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SEN Law information....

(11 Posts)
StarlightMcKenzie Fri 26-Aug-11 13:38:54

Hiya all.

I've been out of touch a bit for the last year after we lost our tribunal so I was wondering if anyone could give me a leg up with links to docs or sites that can help me fight my own tribunal case.

It's an ABA one so latest stuff on that too would be handy.

Many thanks.
I'll make sure I keep it all on one place to share with anyone else that might need it.

tryingtokeepintune Fri 26-Aug-11 13:57:04

Have you contacted IPSEA to try to get a tribunal representative? I did most of the stuff myself but it was good to have someone to do the negotiations for me at the end.

StarlightMcKenzie Fri 26-Aug-11 14:10:55

Yes, I have spoken to them. But I don't think I'll get representation. Also, this sounds a bit wierd, but I need someone to do the leg work required to challenge a particulaly tricky LA refute and I don't believe IPSEA would do it, nor believe that it has to be done.

Also, the solicitor I am up against is evil itself and one of our strongest tactics is to go up against him unrepresented iyswim. FWIW, a very reputable (not to mention expensive) socilitor advised this.

izzie123 Fri 26-Aug-11 17:27:31

SOS SEN run workshops on the appeal process which are very useful if you are doing it yourself. I would also read in detail the rules of the tribunal so you are fully aware of the procedures and deadlines. Are you asking for home ABA or ABA school? If it's an ABA school one way of going for it is to provide evidence that your DC needs an ASD specific school with other things that only that school can provide for example outreach at home for consistency etc... if they have no spaces in maintained schools in the county and the ABA school is the closest that can provide what your DC needs then they would have to got with it. There is a book on SEN law from Simon Oliver (I think) which is out of date (2007 I think) but could still be quite useful for previous case law and arguments as COP hasn't changed since then. You can also read on the tribunal site previous cases's outcome although they are quite old, I think 5 years or so but again useful to see how they think. Good luck and well done for carrying on.

StarlightMcKenzie Fri 26-Aug-11 17:45:26

Hi izzie, I did attend a SOSSEN workshop the first time around and found it useful. I may sign up again. They are my preferred charity on this topic but they have limited experience of ABA cases and like to keep it that way iyswim.

We want neither an home ABA programme nor an ABA school. What we want is ABA delivered in a mainstream classroom. At least we want the curriculum differentiated to be delivered in an ABA way iyswim and that the IEP targets will be social skills targets (the only targets we want really) again delivered in an ABA way during lunch and break times.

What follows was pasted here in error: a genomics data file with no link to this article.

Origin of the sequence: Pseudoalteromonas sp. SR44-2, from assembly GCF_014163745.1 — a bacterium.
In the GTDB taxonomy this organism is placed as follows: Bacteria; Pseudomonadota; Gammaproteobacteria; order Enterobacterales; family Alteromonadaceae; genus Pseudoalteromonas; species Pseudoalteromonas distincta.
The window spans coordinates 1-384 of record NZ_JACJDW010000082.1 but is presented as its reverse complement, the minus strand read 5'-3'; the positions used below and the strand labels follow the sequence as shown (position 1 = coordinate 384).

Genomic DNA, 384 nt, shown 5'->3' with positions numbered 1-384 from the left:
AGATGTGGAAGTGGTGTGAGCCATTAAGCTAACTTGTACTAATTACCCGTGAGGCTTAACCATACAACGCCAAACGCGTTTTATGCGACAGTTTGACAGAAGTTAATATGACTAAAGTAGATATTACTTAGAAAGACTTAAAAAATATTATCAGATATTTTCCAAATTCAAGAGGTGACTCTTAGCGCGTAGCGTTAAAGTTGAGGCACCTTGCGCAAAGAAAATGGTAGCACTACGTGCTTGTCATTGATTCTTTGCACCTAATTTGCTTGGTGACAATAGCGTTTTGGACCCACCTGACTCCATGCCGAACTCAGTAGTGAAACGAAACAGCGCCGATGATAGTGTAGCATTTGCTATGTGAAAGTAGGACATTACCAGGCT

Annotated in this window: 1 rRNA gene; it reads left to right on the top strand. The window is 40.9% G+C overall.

Thank you for the book suggestion. That might provide a good base starting point although ABA and more specifically ABA in a state mainstream classroom will probably need much more recent law.

sickofsocalledexperts Fri 26-Aug-11 17:59:12

The only way I ever achieved ABA in the mainstream environment was to get my home tutor in as LSA, then pretty much provide DS's whole curriculum (incl. worksheets) myself. Will your case therefore rest on how their (untrained probably) LSA can't hack it?

sickofsocalledexperts Fri 26-Aug-11 18:05:11

The other site to seek advice is ABA-UK, the Yahoo group. There are a lot of people on there and maybe one has experience of this particular battle?

StarlightMcKenzie Fri 26-Aug-11 18:21:58

No. I can't put on here what my case rests on, although happy to PM you about it if you're interested.

But basically, our LSA is better qualified as well as CHEAPER than theirs.

StarlightMcKenzie Fri 26-Aug-11 18:23:47

The school have refused to have our LSA in (Even paid for by us), on the basis that if they allowed us to send her in then all parents would want to do it hmm.

sickofsocalledexperts Fri 26-Aug-11 18:33:19

Yes, would be interested to PM. This point about LSAs is an interesting one - they insisted on interviewing mine but really couldn't argue that they weren't suitable (one was a qualified KS1 teacher as well as ABA-trained!)

StarlightMcKenzie Fri 26-Aug-11 18:44:46

They weren't interested in our at all. The HT told me categorically that they are not an ABA school.

Bloody ridiculous statement. I take it that they are also not a TEACHH school, a Hearing aid school, a white stick school or a wheelchair school then.

It's only a tool to enable ds to access the curriculum.

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